Engaging with the real world
Science is the most successful method we have of understanding the world around us. By building abstract models that simplify and represent phenomena and collecting empirical data from structured experiments, we can draw conclusions and predict actions and reactions in a way unsurpassed by other fields of human inquiry. As a result, science has created amazingly successful theories such as evolution, atoms and quanta that, thanks to engineering and technology, impact every part of our lives from clothing to medicine, from communications to food, from housing to electricity.
Scientific and social values
In order to do this, science creates not only idealised, controlled physical experimental environments, but also idealised, controlled social environments. The Mertonian CUDOS norms of Communalism, Universality, Disinterestedness, Originality and Scepticism describe an ideal world in which the knowledge generated by science is self-correcting and unaffected by the desires and interests of those creating the knowledge. So integral to the scientific endeavour are they that they are typically only observed when individuals deviate from them: scientific fraud, a breach of disinterestedness, causes shockwaves both within the scientific community and headlines in the press.
However, most members of the public don’t live in this abstract, idealised world. One of the criticisms of the UK government’s actions during the BSE crisis was that the scientific advice given to ministers did not include contextual knowledge. The regulations on the preparation of beef were impractical and largely ignored by the butchers, resulting in contaminated foodstuffs continuing to enter the market for five years. The butchers, valuing their livelihood above strict adherence to impractical regulations, made ‘unscientific’ decisions.
This gap between abstract science and the real world arises because of the different values of the people using the facts. Whilst scientists may deplore that not everyone knows that an electron is smaller than an atom, or how evolution works, these have little practical application to people in everyday life.
This is not say that the public are not interested in science – research consistently shows the contrary – but different priorities drive people to seek different types of knowledge at different times. We know that when faced with imminent or realised risk people become highly motivated to seek relevant information and develop highly sophisticated understandings of the issues: just ask someone living with a rare disease about their condition.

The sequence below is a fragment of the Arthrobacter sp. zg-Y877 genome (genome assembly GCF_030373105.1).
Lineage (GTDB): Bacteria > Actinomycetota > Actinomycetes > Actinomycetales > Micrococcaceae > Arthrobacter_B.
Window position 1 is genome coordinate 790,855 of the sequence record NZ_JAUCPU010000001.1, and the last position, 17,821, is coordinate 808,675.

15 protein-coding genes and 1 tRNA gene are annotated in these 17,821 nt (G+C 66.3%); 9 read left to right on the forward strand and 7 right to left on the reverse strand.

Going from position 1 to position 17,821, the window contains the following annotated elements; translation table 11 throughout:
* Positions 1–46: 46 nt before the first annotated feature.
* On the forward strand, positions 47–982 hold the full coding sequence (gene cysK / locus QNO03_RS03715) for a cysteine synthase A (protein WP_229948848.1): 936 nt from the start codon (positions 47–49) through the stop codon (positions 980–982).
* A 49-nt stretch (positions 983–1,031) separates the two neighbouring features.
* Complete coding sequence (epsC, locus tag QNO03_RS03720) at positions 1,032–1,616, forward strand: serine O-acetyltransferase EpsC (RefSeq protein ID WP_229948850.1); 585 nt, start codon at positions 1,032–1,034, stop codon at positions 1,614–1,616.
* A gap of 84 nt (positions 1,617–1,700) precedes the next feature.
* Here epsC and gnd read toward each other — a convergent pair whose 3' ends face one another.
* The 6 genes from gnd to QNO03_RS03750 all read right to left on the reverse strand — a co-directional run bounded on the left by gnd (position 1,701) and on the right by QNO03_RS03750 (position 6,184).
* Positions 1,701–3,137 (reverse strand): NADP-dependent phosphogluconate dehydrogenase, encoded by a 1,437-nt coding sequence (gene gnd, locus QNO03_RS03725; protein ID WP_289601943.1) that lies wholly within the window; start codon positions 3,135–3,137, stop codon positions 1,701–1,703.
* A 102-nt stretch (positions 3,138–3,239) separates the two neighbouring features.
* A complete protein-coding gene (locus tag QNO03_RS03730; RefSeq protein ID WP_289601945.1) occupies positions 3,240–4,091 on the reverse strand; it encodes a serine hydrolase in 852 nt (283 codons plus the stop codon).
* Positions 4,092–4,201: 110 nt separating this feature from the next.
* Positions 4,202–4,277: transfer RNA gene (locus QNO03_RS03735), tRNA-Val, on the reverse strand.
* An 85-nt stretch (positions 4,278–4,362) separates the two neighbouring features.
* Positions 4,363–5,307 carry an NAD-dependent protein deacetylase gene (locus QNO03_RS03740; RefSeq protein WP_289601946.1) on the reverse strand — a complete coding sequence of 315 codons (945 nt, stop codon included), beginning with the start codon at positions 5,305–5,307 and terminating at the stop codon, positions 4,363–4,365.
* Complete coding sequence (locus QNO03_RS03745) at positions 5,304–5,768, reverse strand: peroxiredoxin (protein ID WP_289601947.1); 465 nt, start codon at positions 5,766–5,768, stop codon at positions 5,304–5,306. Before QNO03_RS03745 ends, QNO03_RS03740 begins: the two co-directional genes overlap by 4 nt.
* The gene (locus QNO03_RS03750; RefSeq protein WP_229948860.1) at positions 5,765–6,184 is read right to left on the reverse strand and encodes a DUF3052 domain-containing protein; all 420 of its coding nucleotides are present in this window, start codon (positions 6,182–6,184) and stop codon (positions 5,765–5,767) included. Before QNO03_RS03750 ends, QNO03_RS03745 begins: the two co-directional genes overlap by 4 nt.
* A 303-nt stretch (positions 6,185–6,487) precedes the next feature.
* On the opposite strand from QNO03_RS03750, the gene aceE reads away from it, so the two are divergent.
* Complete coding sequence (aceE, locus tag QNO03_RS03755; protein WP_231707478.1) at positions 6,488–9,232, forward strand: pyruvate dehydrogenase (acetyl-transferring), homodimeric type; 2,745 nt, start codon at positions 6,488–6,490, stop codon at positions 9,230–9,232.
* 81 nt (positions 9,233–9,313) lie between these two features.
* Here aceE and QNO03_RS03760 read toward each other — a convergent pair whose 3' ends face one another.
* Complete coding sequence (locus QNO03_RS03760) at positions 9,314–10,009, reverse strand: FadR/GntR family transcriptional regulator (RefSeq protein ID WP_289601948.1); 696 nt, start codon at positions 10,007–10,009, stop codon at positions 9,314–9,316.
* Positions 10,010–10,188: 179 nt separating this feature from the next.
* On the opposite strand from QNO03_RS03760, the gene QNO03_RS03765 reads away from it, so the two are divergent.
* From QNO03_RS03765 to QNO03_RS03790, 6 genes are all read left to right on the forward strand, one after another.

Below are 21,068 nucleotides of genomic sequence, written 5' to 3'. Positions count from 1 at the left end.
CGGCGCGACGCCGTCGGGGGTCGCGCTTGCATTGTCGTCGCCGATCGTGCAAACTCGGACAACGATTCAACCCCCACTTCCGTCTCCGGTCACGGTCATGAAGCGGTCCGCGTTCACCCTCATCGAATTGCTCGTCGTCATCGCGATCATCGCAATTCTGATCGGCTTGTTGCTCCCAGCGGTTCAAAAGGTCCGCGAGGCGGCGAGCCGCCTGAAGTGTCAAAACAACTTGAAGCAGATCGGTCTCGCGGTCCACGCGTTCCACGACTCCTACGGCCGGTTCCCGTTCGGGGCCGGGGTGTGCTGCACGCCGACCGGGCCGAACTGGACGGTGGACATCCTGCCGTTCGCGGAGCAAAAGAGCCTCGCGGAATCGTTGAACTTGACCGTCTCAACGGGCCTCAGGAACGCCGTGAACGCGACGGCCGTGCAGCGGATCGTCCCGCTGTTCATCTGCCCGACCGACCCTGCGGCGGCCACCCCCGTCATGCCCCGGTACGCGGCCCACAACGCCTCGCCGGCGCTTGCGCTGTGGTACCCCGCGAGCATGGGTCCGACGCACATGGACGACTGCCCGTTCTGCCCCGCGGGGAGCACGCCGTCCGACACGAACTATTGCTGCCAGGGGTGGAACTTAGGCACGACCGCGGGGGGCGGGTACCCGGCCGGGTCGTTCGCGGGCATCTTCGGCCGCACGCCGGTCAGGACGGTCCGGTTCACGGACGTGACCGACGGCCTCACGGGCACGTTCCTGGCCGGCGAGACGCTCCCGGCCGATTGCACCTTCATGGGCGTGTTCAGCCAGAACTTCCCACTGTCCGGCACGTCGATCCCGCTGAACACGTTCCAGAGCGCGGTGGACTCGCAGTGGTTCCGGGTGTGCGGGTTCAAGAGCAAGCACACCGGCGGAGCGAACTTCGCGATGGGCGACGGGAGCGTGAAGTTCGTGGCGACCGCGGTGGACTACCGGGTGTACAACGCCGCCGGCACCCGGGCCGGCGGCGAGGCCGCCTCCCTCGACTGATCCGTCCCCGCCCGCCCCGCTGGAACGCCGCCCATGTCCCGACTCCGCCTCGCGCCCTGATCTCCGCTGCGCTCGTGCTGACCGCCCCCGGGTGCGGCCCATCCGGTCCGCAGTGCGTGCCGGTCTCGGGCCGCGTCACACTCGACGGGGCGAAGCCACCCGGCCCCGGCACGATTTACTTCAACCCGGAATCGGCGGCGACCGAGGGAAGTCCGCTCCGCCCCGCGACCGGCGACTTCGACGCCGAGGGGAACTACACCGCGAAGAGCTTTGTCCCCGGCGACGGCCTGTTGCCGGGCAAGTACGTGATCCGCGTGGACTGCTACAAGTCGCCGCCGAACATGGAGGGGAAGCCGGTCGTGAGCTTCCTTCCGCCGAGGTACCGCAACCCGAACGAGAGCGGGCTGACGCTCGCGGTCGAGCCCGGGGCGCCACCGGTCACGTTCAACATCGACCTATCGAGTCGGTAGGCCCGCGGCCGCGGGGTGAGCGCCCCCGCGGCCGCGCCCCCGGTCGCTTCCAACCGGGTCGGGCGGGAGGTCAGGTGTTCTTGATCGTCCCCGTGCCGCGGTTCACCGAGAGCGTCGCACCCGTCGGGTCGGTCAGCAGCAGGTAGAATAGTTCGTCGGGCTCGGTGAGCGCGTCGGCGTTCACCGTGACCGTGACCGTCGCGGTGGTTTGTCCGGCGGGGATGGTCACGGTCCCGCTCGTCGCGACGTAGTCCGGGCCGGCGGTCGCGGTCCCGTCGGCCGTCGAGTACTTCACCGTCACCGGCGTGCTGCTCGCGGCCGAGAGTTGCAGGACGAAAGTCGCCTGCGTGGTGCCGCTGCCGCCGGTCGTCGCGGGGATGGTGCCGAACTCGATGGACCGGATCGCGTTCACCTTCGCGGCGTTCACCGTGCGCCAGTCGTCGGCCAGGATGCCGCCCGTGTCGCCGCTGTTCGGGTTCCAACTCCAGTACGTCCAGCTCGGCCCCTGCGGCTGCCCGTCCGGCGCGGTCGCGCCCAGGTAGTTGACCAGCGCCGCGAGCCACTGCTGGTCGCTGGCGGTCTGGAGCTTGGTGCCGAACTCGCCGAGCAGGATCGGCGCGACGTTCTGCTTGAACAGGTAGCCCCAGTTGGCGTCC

Values shape understanding
How, then, can we presume to talk about science without acknowledging the importance and role of values in shaping our understandings of the world?
Pollution is only bad if a damaged ecosystem is less good than a healthy ecosystem. Research into particle physics is worthless unless the knowledge is valued. The value we place on the environment and on neutrinos is core not only to why we do it, but how we explain it afterwards.
Negotiation, not imposition
Effective science communicators, therefore, bridge two worlds: the world of the abstract and idealised, and the world of the concrete and real. Effective communicators engage with their audience and develop a common language that incorporates abstract models and real world experience, and common values and understandings. Good science communication is about negotiation, not imposition, and the best communicators are as transformed as the public they engage with.
Some people have suggested that we should focus on facts and evidence, that values aren’t relevant. I say that ignoring values undermines effective communication and raises new barriers between research and reality. Without discussing values, science communicators are abdicating their responsibilities as professionals, not only to explain the implications of their research to the public, but also to understand the public’s view of their work. Without values, communicators are not only talking to the hand, they are completely ignoring the face.
David Waldock is a graduate student with the Open University studying for an MSc in Science and society. His research interest is in the public construction of scientific knowledge and how different publics view science and scientists. firstname.lastname@example.org